For me, this one is a large priority for improvement: adding depth at the individual-creature level not only makes the creatures lives more interesting, it cascades up the system and affects their evolution in usually-unexpected ways. Every layer added improves the games realism, making the top-most simulation deeper and more interesting.
It’s not the only area for improvement, of course: as already mentioned, the player interaction is currently limited to individual creatures. This results in a nasty discrepency between the gameplay on an individual level, and the simulation-depth on a statistical level. Making the creatures lives more interesting is one way to deal with this: the other is giving the player ways to interact on a global level.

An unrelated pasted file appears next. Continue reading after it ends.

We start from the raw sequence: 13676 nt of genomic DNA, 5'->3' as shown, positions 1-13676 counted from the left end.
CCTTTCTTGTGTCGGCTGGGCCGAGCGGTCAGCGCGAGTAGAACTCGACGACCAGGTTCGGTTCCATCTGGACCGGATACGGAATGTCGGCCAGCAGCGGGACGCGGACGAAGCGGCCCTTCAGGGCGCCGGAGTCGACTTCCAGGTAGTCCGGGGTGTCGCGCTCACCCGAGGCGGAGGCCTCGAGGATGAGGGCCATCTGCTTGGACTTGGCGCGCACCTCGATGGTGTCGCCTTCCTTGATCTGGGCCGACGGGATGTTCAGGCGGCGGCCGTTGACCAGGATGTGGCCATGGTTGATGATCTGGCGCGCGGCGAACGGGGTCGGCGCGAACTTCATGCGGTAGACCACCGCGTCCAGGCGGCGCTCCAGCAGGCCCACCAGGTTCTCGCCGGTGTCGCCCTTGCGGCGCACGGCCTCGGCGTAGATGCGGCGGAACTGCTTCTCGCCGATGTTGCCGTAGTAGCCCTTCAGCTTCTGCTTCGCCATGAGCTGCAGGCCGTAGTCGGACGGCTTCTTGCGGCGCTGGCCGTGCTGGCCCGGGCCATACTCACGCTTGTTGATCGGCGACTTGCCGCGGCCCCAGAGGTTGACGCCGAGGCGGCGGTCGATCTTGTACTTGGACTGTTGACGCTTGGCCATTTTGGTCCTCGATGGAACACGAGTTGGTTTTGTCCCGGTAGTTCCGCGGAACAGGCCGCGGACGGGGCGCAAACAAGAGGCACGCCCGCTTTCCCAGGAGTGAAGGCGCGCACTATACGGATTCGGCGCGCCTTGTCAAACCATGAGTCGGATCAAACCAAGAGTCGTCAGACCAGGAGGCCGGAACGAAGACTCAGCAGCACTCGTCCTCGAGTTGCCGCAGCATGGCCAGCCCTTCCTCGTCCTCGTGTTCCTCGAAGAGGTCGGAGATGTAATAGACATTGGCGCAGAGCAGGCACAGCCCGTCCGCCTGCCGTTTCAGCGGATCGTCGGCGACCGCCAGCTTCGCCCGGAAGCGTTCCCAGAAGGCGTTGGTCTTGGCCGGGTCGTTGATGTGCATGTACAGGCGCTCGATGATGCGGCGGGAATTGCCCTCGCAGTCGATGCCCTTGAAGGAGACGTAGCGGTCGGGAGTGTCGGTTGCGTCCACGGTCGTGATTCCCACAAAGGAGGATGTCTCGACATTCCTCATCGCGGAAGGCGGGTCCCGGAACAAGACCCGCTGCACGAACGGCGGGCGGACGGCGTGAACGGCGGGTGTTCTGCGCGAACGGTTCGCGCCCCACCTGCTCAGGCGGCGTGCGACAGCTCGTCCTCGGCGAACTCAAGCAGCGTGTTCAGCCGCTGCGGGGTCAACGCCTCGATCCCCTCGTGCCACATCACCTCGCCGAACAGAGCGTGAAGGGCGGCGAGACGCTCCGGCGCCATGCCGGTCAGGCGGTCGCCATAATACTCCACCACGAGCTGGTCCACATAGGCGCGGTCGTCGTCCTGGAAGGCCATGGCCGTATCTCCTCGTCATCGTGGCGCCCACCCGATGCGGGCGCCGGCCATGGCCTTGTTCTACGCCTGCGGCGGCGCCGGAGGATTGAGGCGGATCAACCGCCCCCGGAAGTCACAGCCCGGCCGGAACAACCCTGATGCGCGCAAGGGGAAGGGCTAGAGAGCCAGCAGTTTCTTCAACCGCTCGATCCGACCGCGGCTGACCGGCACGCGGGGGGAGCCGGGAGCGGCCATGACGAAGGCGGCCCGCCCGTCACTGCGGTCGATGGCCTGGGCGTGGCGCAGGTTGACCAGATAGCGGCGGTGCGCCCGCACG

Both of those, then, will be major priorities once 0.5.0 is out of the way. I’d say I’m more than halfway done with that: everything’s in place, it just neads a lot of tweaking (for example, tree’s should probably have a stablising effect on the biome under them, rather than simply sucking it dry as they grow).
And possibly some art assets to replace the placeholder grass:
PS: Dammit, there’s so much else I want to say on the subject of depth, like how physical laws provide a depth barrier the best simulations manage to reach and model, (eg. Mass = density * volume) and how even an apparently ultra-shallow game like Serious Sam manages to combine enough systems and tactics to be deeper than it appears, and how the deeper a simulation is the more you have to learn about it in order to do what you want to within it (tangential learning)…
Who’d have thought the subject of “Depth” would be so deep?
And he didn’t use Spore as an example even once. Huh. That was… unexpected.